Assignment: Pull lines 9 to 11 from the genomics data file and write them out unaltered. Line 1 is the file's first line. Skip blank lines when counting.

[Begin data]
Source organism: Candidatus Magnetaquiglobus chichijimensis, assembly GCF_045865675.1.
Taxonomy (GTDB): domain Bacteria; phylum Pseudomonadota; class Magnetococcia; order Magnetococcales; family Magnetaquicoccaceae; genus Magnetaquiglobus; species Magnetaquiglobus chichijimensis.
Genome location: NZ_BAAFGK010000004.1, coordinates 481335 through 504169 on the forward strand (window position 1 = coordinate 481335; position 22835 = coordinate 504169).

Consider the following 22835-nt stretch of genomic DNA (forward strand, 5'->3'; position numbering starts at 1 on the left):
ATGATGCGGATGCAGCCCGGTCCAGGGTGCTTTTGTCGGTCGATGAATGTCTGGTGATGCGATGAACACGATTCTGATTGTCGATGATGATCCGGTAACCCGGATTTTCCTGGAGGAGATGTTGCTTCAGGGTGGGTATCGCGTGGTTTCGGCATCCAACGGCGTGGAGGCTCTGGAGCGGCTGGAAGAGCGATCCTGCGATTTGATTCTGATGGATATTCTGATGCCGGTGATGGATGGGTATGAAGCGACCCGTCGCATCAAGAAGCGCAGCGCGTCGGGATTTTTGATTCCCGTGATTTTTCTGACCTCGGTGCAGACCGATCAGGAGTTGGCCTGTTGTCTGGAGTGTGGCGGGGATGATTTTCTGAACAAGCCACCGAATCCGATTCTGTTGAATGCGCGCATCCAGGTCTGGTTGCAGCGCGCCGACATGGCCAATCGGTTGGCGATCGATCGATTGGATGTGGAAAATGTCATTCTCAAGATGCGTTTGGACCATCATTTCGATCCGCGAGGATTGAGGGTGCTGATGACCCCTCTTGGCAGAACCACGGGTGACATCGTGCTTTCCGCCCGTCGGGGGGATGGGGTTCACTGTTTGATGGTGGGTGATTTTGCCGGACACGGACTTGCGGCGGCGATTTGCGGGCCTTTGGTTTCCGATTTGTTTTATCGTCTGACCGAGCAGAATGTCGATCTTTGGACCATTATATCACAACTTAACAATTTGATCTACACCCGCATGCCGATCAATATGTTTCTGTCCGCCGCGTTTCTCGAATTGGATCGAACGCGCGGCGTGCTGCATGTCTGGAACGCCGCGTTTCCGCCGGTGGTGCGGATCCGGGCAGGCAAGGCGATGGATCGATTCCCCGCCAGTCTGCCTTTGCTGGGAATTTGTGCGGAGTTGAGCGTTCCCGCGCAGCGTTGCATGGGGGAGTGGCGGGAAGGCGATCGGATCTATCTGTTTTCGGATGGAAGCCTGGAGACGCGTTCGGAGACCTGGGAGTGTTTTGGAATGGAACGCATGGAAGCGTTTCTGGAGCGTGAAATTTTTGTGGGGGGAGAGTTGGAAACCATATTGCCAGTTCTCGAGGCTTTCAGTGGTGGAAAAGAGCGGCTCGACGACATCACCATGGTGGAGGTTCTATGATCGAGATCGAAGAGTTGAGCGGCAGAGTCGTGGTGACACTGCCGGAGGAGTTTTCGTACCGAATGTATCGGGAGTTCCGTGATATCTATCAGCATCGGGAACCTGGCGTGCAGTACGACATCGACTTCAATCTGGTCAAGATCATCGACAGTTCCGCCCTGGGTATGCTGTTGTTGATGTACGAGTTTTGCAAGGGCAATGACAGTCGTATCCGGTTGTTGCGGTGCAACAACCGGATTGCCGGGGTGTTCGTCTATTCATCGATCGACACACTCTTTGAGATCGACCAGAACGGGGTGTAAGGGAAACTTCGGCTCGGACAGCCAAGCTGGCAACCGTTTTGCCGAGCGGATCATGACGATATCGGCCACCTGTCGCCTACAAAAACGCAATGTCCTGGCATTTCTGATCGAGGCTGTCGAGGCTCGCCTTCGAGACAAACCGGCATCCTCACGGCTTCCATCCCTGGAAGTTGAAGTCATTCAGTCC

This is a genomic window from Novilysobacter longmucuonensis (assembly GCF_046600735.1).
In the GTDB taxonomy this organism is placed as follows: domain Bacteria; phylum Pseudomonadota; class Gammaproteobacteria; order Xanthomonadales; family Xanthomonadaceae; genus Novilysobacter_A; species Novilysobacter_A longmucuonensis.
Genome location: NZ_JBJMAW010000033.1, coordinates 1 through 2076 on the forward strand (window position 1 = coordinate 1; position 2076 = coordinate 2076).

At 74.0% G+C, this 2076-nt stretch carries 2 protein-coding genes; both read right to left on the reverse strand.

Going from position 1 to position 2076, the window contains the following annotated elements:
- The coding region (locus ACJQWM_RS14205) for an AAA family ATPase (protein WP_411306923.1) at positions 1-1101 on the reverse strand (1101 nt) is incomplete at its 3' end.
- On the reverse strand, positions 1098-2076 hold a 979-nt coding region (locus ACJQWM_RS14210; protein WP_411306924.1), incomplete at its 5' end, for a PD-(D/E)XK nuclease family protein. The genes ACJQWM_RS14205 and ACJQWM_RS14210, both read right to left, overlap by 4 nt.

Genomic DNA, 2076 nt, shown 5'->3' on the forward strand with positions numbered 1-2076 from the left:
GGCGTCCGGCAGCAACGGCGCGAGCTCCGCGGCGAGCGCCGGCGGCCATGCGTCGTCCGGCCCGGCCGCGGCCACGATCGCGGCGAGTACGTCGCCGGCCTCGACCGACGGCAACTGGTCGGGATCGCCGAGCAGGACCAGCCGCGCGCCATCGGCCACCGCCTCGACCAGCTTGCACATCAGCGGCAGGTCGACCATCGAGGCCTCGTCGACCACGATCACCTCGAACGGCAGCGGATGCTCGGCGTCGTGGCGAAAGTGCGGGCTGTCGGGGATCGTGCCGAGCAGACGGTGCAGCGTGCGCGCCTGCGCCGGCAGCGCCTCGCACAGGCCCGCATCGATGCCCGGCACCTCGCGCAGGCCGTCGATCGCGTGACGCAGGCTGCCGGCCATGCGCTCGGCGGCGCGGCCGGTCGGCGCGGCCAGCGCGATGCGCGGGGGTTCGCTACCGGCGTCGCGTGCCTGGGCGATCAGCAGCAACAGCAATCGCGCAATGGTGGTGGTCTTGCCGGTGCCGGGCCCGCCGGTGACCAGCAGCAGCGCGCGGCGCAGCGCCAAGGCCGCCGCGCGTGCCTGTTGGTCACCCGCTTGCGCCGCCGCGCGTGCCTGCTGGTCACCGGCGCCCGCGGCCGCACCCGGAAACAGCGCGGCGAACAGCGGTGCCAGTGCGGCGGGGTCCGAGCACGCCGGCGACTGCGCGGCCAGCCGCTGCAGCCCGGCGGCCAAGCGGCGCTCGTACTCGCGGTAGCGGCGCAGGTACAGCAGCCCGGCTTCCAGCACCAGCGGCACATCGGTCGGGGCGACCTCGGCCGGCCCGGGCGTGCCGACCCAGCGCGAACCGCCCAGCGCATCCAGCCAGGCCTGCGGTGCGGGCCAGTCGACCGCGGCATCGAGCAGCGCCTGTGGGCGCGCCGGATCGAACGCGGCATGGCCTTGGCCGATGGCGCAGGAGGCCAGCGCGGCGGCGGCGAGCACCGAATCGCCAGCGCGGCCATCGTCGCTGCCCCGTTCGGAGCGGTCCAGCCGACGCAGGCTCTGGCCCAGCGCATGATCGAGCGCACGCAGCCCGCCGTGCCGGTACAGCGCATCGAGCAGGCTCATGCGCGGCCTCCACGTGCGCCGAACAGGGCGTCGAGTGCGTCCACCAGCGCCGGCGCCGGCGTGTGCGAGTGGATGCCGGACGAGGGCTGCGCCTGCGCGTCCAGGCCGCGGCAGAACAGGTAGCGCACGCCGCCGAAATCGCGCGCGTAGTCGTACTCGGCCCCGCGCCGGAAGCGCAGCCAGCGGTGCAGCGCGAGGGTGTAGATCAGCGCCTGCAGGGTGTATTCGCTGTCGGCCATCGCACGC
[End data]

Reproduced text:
At 74.0% G+C, this 2076-nt stretch carries 2 protein-coding genes; both read right to left on the reverse strand.

Going from position 1 to position 2076, the window contains the following annotated elements:
- The coding region (locus ACJQWM_RS14205) for an AAA family ATPase (protein WP_411306923.1) at positions 1-1101 on the reverse strand (1101 nt) is incomplete at its 3' end.